The desire not to be left out is universal. No one wants to miss out on something interesting or important. This desire, which is often strongest for teens, stems from a God-given yearning to participate in meaningful experiences and be in meaningful community. While it’s a natural human tendency to fear being excluded, it’s unhealthy when we let this fear control our lives. Teen FOMO, or “fear of missing out,” is real and powerful, but with your guidance, it can be seen for what it really is and redeemed.
FOMO is powerful because of three underlying things.
- It’s built on exclusivity. We think that one exclusive group of people will enrich our lives in all the right ways if we can be part of it.
- There’s always something.There’s something going on, and we definitely don't want to miss out on it. There's always a party, experience, adventure, get-together, Fortnite challenge, etc., and our teens are afraid of missing out on even just a second of it.
- We’re finite. Part of being human is that we’re not omnipresent, so we can’t be everywhere at once. Social media gives us the sense that we actually can be multiple places at once (even though it’s still impossible to be everywhere).
Combining the three is paralyzing. It keeps us constantly wondering “what if?” and we’re never able to be fully present or involved in what’s happening. It’s also a huge driver in smartphone addiction. When the number of posts and videos are virtually infinite, it’s easy to see how someone would feel compelled to keep scrolling ad infinitum, lest they miss anything.
Have we created a FOMO generation?
Social media, and how accessible smartphones have made it, is probably the most significant reason why Gen Z has such a problem with teen FOMO. Huffington Post reports the following on Snapchat alone:
Teens who use Snapchat regularly:
A majority of these teens check Snapchat over 10 times a day. So why are Gen Zers checking Snapchat so obsessively? Because they don’t want to miss out on what their friends are sharing.
In fact, keeping up with everything on social media is getting so burdensome to Gen Zers that many of them are getting off social media because of the negative impact it’s having on their lives. According to Campaign, 34% of Gen Z has permanently quit social media, while 64% are taking a break from it.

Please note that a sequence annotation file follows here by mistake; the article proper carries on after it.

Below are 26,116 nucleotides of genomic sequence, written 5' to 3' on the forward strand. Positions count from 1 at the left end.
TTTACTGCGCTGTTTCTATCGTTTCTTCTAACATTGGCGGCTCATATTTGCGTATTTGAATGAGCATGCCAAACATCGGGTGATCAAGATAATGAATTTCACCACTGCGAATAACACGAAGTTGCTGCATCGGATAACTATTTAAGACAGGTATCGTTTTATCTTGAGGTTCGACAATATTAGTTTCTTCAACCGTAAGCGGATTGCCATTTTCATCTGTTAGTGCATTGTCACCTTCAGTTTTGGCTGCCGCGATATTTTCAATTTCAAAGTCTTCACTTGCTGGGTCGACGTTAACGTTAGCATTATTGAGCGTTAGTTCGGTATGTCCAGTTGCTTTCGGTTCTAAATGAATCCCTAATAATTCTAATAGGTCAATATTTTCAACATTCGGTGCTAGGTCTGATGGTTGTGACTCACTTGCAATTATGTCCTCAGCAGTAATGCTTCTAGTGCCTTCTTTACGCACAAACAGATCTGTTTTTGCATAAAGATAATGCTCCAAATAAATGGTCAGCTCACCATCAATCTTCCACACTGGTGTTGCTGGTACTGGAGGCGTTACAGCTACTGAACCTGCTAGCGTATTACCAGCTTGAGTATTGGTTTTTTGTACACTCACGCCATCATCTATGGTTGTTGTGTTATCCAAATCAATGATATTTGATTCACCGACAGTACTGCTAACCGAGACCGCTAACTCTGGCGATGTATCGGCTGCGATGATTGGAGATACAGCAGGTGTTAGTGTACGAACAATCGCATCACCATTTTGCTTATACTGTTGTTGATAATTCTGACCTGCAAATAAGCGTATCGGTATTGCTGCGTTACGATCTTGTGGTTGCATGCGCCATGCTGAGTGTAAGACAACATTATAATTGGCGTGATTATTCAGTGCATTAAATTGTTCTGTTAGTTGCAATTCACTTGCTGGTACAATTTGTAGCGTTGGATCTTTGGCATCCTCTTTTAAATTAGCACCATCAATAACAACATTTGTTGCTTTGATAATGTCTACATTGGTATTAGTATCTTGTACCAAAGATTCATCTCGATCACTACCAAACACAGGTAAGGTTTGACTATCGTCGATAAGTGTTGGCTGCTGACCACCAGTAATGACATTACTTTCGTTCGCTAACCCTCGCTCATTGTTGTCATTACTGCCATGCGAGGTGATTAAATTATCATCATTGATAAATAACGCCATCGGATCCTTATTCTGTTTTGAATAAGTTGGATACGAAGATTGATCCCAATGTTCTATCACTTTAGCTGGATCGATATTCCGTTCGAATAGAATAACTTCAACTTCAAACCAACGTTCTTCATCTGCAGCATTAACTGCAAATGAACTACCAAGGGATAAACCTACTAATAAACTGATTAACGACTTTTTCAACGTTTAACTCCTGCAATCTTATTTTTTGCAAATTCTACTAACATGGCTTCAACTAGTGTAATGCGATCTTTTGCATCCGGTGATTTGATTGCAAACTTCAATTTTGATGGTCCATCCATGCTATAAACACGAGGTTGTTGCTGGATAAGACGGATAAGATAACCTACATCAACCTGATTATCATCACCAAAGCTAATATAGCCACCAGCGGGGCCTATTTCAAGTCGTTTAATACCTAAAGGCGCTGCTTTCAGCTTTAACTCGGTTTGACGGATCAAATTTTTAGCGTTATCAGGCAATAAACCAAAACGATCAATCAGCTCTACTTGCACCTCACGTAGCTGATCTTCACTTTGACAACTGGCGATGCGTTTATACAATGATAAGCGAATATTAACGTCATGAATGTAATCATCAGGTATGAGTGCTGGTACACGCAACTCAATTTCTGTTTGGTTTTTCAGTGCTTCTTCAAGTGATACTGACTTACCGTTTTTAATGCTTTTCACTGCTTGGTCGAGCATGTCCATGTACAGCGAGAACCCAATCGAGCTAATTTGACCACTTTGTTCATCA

Gen Z social media usage:
How can we say no to FOMO?
As teen anxiety and depression rates are revealing, living in a constant state of FOMO is not sustainable. We can help them learn to master our fear and rest in God. Here are a few ways we can create a culture not driven by fear:
- Value quality over quantity. You may have noticed that even when your child is hanging out with other friends, almost all of them are using their phones simultaneously. They're so busy wondering what they might be missing out on that they can't enjoy the company they do have. Help your teen see that fulfillment comes not from being divided between a million things, but from being able to fully devote oneself to one or two things at a time. Remind your teen that it's the life, joy, and relationship that we get out of our experiences that matter, not the number of them.
- Focus on one thing at a time. According to this study, we’re probably not as great at multitasking as we think we are. Allow your kids to focus on one task at a time. This is easier said than done, of course, but it can start small. If your son loves to play Fortnite, challenge him to put his phone away for the entire game. When your daughter needs to get homework done, challenge her to complete an hour of work without the use of her phone.
- Enjoy the moment. What does your teen love to do? Do they play soccer, create pottery, do photography, create YouTube videos, explore different makeup techniques, or build robots? Whatever it is, encourage your teen to simply enjoy the moments they have with friends, family, and doing their favorite hobbies—without posting about it on social media every step of the way. On rough days, challenge them to come up with three good things that happened that day. Sometimes a perspective shift is all we need to put the phone down and look at our lives through an unfiltered lens.
Let's help Gen Z learn to enjoy the experiences they do get to have and the people that they do have the privilege of knowing. There’s a lot more life, joy, and excitement before our very eyes than we often consider. But it's hard to see those things when we're looking at the world through a lens of disappointment and jealousy.
Note: This is an adaptation from our Parent's Guide to Teen FOMO. For a more in-depth discussion of how FOMO is impacting teens, what to do about it, what Scripture says about it, and more, check it out HERE!